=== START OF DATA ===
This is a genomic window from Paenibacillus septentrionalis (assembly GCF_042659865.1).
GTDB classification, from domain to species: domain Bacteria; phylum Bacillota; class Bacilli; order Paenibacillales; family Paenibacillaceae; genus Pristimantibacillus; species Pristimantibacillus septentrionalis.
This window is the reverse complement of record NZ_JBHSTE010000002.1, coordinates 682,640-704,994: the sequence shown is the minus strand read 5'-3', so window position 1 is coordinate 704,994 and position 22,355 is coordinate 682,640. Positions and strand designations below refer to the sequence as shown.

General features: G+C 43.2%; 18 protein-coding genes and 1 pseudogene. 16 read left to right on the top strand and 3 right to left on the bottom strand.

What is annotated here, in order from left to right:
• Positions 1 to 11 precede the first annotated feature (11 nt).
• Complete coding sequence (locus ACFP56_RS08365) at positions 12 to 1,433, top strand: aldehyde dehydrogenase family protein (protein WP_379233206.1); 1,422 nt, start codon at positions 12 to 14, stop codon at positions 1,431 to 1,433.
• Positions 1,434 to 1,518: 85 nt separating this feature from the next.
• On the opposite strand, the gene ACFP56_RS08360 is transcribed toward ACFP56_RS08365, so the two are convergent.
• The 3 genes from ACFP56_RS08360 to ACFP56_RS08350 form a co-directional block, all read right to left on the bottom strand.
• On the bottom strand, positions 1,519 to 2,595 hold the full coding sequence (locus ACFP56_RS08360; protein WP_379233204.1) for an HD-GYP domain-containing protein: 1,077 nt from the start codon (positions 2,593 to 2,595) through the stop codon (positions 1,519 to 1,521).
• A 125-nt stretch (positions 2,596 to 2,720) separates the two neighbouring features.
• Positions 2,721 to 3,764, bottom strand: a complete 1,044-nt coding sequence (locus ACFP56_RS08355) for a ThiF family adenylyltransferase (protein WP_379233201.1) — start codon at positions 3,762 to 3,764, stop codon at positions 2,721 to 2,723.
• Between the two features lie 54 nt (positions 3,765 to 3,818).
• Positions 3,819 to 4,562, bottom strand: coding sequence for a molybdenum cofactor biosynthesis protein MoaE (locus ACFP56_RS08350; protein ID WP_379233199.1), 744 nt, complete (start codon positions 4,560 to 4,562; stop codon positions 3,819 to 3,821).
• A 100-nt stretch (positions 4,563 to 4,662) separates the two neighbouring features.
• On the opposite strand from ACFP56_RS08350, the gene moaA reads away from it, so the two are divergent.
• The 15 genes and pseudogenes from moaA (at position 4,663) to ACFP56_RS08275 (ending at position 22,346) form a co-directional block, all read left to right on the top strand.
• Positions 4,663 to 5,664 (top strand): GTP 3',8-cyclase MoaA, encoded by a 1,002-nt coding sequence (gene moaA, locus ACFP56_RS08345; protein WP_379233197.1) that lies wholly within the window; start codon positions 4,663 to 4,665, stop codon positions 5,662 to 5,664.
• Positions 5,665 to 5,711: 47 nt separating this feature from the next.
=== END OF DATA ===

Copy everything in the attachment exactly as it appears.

This is a genomic window from Paenibacillus septentrionalis (assembly GCF_042659865.1).
GTDB classification, from domain to species: domain Bacteria; phylum Bacillota; class Bacilli; order Paenibacillales; family Paenibacillaceae; genus Pristimantibacillus; species Pristimantibacillus septentrionalis.
This window is the reverse complement of record NZ_JBHSTE010000002.1, coordinates 682,640-704,994: the sequence shown is the minus strand read 5'-3', so window position 1 is coordinate 704,994 and position 22,355 is coordinate 682,640. Positions and strand designations below refer to the sequence as shown.

General features: G+C 43.2%; 18 protein-coding genes and 1 pseudogene. 16 read left to right on the top strand and 3 right to left on the bottom strand.

What is annotated here, in order from left to right:
• Positions 1 to 11 precede the first annotated feature (11 nt).
• Complete coding sequence (locus ACFP56_RS08365) at positions 12 to 1,433, top strand: aldehyde dehydrogenase family protein (protein WP_379233206.1); 1,422 nt, start codon at positions 12 to 14, stop codon at positions 1,431 to 1,433.
• Positions 1,434 to 1,518: 85 nt separating this feature from the next.
• On the opposite strand, the gene ACFP56_RS08360 is transcribed toward ACFP56_RS08365, so the two are convergent.
• The 3 genes from ACFP56_RS08360 to ACFP56_RS08350 form a co-directional block, all read right to left on the bottom strand.
• On the bottom strand, positions 1,519 to 2,595 hold the full coding sequence (locus ACFP56_RS08360; protein WP_379233204.1) for an HD-GYP domain-containing protein: 1,077 nt from the start codon (positions 2,593 to 2,595) through the stop codon (positions 1,519 to 1,521).
• A 125-nt stretch (positions 2,596 to 2,720) separates the two neighbouring features.
• Positions 2,721 to 3,764, bottom strand: a complete 1,044-nt coding sequence (locus ACFP56_RS08355) for a ThiF family adenylyltransferase (protein WP_379233201.1) — start codon at positions 3,762 to 3,764, stop codon at positions 2,721 to 2,723.
• Between the two features lie 54 nt (positions 3,765 to 3,818).
• Positions 3,819 to 4,562, bottom strand: coding sequence for a molybdenum cofactor biosynthesis protein MoaE (locus ACFP56_RS08350; protein ID WP_379233199.1), 744 nt, complete (start codon positions 4,560 to 4,562; stop codon positions 3,819 to 3,821).
• A 100-nt stretch (positions 4,563 to 4,662) separates the two neighbouring features.
• On the opposite strand from ACFP56_RS08350, the gene moaA reads away from it, so the two are divergent.
• The 15 genes and pseudogenes from moaA (at position 4,663) to ACFP56_RS08275 (ending at position 22,346) form a co-directional block, all read left to right on the top strand.
• Positions 4,663 to 5,664 (top strand): GTP 3',8-cyclase MoaA, encoded by a 1,002-nt coding sequence (gene moaA, locus ACFP56_RS08345; protein WP_379233197.1) that lies wholly within the window; start codon positions 4,663 to 4,665, stop codon positions 5,662 to 5,664.
• Positions 5,665 to 5,711: 47 nt separating this feature from the next.